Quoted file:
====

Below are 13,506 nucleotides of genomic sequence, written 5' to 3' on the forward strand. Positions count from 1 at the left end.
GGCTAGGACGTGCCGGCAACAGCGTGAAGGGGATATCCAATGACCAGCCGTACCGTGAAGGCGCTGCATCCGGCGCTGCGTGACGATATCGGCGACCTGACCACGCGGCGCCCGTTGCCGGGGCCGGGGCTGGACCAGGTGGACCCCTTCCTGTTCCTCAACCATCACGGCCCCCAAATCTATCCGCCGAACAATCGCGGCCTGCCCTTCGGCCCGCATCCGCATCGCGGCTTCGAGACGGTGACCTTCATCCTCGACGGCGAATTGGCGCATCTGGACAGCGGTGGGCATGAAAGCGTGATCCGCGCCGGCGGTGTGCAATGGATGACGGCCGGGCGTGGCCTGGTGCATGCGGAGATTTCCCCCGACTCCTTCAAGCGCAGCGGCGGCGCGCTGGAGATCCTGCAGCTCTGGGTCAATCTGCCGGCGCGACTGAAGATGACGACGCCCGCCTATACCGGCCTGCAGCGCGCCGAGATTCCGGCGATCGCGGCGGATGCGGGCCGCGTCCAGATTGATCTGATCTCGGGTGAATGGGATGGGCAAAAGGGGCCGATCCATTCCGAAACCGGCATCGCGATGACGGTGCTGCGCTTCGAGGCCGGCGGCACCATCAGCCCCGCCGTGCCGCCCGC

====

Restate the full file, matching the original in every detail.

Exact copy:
Below are 13,506 nucleotides of genomic sequence, written 5' to 3' on the forward strand. Positions count from 1 at the left end.
GGCTAGGACGTGCCGGCAACAGCGTGAAGGGGATATCCAATGACCAGCCGTACCGTGAAGGCGCTGCATCCGGCGCTGCGTGACGATATCGGCGACCTGACCACGCGGCGCCCGTTGCCGGGGCCGGGGCTGGACCAGGTGGACCCCTTCCTGTTCCTCAACCATCACGGCCCCCAAATCTATCCGCCGAACAATCGCGGCCTGCCCTTCGGCCCGCATCCGCATCGCGGCTTCGAGACGGTGACCTTCATCCTCGACGGCGAATTGGCGCATCTGGACAGCGGTGGGCATGAAAGCGTGATCCGCGCCGGCGGTGTGCAATGGATGACGGCCGGGCGTGGCCTGGTGCATGCGGAGATTTCCCCCGACTCCTTCAAGCGCAGCGGCGGCGCGCTGGAGATCCTGCAGCTCTGGGTCAATCTGCCGGCGCGACTGAAGATGACGACGCCCGCCTATACCGGCCTGCAGCGCGCCGAGATTCCGGCGATCGCGGCGGATGCGGGCCGCGTCCAGATTGATCTGATCTCGGGTGAATGGGATGGGCAAAAGGGGCCGATCCATTCCGAAACCGGCATCGCGATGACGGTGCTGCGCTTCGAGGCCGGCGGCACCATCAGCCCCGCCGTGCCGCCCGC